(from Macbeth)

They know what day he was baptized (April 26, 1564)
and they know what day he died (April 23, 1616)...
his actual birthday is a bit tricky.

I think a Shakespeare "blog-a-thon" of sorts is in order.
Starting tonight (April 23) and running to Monday (April 26)
I will throw my Shakespeare thoughts your way.
I mean, The Bard deserves it.


Sunday, April 18, 2010

VIA Starbucks!

Not bad, not bad at all.

Although my method is a bit different...I mean, why follow instructions?

I use the "extra" bold little packet and 16 ounces of hot water (instead of 8 ounces)...this way my coffee lasts longer...and really I'm more of a "coffee-milk" drinker than a "coffee-coffee" drinker.

I hope this Revelation doesn't ruin my street cred.

So with 16 ounces I'm able to lessen the "extra" bold experience and add my frou-frou stuff.

(frou-frou stuff includes Splenda and fat-free milk or 2% or creamer or...)

I wish I had a picture of all the coffee tumblers I own (and use). I even got a new one yesterday (gift)...complete with little University of Memphis tigers all around it :)

Someone remind me to take a photo and I will...I promise, it's quite ridiculous.

So back to instant coffee, or the Starbucks VIA® Ready Brew (as it's officially known). The sweet lady at the drive thru window talked me into it (I got a sample pack) a few weeks ago and just tried it this morning.

Decent. It wasn't gritty. It fizzed a little bit (which was scary) but that was about it. Good aroma, good flavor. I could see adding a little packet to the next batch of brownies I make (and see if people notice).

Overall: ya done good (again) Starbucks!


Friday, April 16, 2010


Down beneath the impossible pain of our history
Beneath unknown bones
Beneath the bedrock of the mystery
Beneath the sewage systems and the PATH train...

Beneath the cobblestones and the water mains
Beneath the traffic of friendships and street deals
Beneath the screeching of kamikaze cab wheels
Beneath everything I can think of to think about...
Beneath it all, beneath all get out
Beneath the good and the kind and the stupid and the cruel
There's a fire just waiting for fuel...
There's a fire just waiting for fuel
There's a fire just waiting for fuel
There's a fire just waiting for fuel
Ani DiFranco

April 13, 2010
New Daisy Theatre
Memphis, Tennessee

Tuesday, April 13, 2010

A Righteous Babe--

"She is trying to evolve."
I remember the first time I heard Ani DiFranco, clearly as if it were yesterday.

(what a horrible cliche')

January 1999, picture it--Knoxville--and every time I ran past a certain room in my dorm I heard music...

Some of it I knew, some of it I didn't know...and some of it I knew I was supposed to know based on what I was listening to at the time...

"She's just trying to evolve."

I remember the girl who lived in that tiny dorm room. The blonde hair. The nose ring. She's one of my "oldest" friends now (hiya Sarah).

I remember my first album (Little Plastic Castle) and then my second (Up x6) and buying the next one when it was released at midnight at a little record shop (To The Teeth)...

You get the picture. I was obsessed. "I am trying to evolve."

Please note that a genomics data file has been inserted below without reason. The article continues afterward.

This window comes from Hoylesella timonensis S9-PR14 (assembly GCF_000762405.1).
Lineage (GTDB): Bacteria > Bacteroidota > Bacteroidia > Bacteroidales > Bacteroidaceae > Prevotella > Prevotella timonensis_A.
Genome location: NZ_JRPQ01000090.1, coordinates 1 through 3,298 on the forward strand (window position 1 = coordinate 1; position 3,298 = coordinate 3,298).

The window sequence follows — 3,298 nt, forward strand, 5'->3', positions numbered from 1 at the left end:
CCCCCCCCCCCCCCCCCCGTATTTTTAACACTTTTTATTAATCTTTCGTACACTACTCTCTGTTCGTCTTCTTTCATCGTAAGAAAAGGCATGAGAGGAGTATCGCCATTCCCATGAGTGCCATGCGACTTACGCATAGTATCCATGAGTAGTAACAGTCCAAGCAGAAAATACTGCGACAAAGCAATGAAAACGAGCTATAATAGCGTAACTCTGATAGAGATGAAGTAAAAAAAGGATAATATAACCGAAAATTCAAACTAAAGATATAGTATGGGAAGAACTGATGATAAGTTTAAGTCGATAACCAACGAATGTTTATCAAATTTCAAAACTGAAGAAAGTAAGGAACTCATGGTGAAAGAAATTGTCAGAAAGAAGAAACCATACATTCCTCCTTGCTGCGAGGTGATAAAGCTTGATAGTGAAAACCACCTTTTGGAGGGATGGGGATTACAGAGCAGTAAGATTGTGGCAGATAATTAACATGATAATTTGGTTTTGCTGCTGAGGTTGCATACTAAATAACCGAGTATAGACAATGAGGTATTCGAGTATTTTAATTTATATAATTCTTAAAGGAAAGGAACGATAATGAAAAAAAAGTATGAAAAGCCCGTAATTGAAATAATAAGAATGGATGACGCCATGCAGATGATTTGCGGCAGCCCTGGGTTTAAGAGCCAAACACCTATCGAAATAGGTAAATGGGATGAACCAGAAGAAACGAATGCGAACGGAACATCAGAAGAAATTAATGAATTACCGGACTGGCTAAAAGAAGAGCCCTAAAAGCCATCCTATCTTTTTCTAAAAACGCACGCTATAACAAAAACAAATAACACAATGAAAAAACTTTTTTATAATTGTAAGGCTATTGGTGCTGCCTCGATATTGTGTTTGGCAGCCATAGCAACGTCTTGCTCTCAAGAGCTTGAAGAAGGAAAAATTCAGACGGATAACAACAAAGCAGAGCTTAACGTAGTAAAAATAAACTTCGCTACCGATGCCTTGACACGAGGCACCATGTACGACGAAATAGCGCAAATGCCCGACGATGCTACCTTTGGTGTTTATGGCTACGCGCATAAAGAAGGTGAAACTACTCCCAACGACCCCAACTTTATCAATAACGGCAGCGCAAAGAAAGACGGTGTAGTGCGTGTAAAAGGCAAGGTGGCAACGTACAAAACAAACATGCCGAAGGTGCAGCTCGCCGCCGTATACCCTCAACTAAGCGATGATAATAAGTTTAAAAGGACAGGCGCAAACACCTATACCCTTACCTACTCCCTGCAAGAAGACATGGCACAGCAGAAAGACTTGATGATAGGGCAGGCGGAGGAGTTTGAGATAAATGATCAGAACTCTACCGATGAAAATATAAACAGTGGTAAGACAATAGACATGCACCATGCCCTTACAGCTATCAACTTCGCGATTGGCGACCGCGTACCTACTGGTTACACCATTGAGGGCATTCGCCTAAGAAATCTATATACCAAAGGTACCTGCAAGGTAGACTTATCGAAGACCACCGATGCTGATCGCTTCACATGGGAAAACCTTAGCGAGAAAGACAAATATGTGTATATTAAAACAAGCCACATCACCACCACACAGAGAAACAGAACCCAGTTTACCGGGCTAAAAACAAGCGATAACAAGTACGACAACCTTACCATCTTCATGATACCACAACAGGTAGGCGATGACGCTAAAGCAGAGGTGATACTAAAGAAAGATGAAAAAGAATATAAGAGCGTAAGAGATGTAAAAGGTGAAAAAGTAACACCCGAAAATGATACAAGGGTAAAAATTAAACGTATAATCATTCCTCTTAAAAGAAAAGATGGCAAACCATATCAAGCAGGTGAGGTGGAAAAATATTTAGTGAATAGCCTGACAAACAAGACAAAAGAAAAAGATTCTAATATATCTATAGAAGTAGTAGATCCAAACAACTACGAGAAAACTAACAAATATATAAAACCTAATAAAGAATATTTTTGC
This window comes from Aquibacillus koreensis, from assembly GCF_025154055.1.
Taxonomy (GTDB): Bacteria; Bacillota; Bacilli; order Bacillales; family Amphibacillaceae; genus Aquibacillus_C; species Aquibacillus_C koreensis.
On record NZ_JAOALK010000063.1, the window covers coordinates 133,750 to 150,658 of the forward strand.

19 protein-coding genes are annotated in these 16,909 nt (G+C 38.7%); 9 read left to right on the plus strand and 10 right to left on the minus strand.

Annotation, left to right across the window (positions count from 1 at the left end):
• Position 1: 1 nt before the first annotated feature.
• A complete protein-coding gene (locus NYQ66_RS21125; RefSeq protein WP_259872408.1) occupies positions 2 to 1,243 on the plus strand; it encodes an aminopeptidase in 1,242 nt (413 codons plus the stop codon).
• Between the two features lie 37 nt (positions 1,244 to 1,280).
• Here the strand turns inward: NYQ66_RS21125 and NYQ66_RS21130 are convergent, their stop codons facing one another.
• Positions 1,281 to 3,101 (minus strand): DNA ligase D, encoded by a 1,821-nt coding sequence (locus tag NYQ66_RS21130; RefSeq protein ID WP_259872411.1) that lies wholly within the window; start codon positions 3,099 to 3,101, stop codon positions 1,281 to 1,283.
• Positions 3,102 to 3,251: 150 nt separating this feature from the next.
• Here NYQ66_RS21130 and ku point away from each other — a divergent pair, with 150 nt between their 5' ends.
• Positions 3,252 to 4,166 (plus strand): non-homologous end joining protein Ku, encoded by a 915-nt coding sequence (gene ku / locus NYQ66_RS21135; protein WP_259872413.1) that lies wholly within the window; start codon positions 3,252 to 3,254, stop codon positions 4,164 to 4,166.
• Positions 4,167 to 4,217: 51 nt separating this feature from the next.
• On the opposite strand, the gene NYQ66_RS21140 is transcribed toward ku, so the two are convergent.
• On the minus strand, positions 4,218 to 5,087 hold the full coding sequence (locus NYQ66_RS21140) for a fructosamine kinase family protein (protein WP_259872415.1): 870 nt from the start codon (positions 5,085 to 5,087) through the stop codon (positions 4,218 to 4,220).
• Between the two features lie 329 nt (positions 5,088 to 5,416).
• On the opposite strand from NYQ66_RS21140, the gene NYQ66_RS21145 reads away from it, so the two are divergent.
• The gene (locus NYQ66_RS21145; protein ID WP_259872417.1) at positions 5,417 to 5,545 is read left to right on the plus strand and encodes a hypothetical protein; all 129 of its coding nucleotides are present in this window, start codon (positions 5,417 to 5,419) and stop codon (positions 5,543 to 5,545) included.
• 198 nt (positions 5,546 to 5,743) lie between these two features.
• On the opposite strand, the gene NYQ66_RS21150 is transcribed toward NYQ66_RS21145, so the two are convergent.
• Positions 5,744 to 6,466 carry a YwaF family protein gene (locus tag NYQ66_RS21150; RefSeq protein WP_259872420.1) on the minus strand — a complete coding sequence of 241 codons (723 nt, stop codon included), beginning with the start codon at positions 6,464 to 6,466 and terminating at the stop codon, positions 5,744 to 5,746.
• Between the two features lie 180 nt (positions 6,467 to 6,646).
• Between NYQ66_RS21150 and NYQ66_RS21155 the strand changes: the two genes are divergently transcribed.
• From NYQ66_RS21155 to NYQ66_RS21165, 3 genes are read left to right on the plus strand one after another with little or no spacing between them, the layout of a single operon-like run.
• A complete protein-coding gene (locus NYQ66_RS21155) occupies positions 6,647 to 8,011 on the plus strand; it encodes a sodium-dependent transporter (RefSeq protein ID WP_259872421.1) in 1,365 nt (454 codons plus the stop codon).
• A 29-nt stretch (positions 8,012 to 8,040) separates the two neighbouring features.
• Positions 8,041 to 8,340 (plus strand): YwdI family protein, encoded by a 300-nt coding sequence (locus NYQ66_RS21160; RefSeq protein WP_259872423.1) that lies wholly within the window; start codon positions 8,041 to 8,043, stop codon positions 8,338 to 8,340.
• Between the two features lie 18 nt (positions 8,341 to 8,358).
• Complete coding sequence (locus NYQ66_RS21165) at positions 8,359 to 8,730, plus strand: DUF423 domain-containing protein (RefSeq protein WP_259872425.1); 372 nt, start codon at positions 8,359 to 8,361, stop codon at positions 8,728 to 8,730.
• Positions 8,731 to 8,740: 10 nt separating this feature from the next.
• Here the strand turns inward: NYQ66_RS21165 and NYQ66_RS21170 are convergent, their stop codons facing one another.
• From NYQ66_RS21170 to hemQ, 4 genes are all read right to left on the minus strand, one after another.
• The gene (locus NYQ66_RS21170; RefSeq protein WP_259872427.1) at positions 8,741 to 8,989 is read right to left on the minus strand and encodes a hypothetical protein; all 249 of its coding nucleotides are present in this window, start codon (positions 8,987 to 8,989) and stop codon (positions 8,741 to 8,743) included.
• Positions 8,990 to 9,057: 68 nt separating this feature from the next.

There was the show in Knoxville, followed by the summer tour in Memphis. Add a couple more shows in Memphis followed by the "next day" trip to Nashville. She doesn't make the rounds here too frequently.

So I am beyond joyous to know we'll have the "lil' folksinger" (what she calls herself) downtown tonight.

"I'm just trying to evolve."

People ask me to describe her music, and I can't. Twenty albums in twenty years on your very own record label (RBR)...and you say what you feel and you sing your own words--while playing your own instruments as loud or as soft as you want.

"I got more and more to do, I got less and less to prove."

She is Ani DiFranco. She sounds like..."Ani DiFranco." She plays like..."Ani DiFranco." "You just have to see her live." That's how I answer the questions.

Or you can listen to one of her albums--with so many to chose from it's easy to find a song or two or 240 that move(s) you.

Her politics may scare you. Her openess may make you uncomfortable. The lyrical poetry may wrap around your heart and not let go. It is what it is. She is what she is.

Origami, multi-faceted and complex.

Expect pictures tomorrow.


Saturday, April 10, 2010


as opposed to ONLINE is not fun!

But as you can see/tell/assume, I (we) survived 24 hours without:

Cable (television)
Phone (related to the first two)

Makes you really think about all those bundle packages, doesn't it?

Survival included the famous BlackBerry (aka BosenBerry) keeping me abreast of news via Twitter and CNN Mobile....

Then there were books. I was almost able to complete In Cold Blood (by Truman Capote)...which I grabbed at a used bookstore because it was a classic AND I finally decided to read it because I was missing Criminal Minds so much last night.

I couldn't actually "research" the book until now. I knew the basic story behind it--Truman and Harper Lee went to Kansas after reading a blurb about the murder. They researched and interviewed locals about the family. THEN after the murderers were caught, Truman interviewed them as well.

I didn't know it was considered the first nonfiction crime novel. Journalism + Fiction writer = Creative Nonfiction? A "true crime" genre is now common place and this is where it began.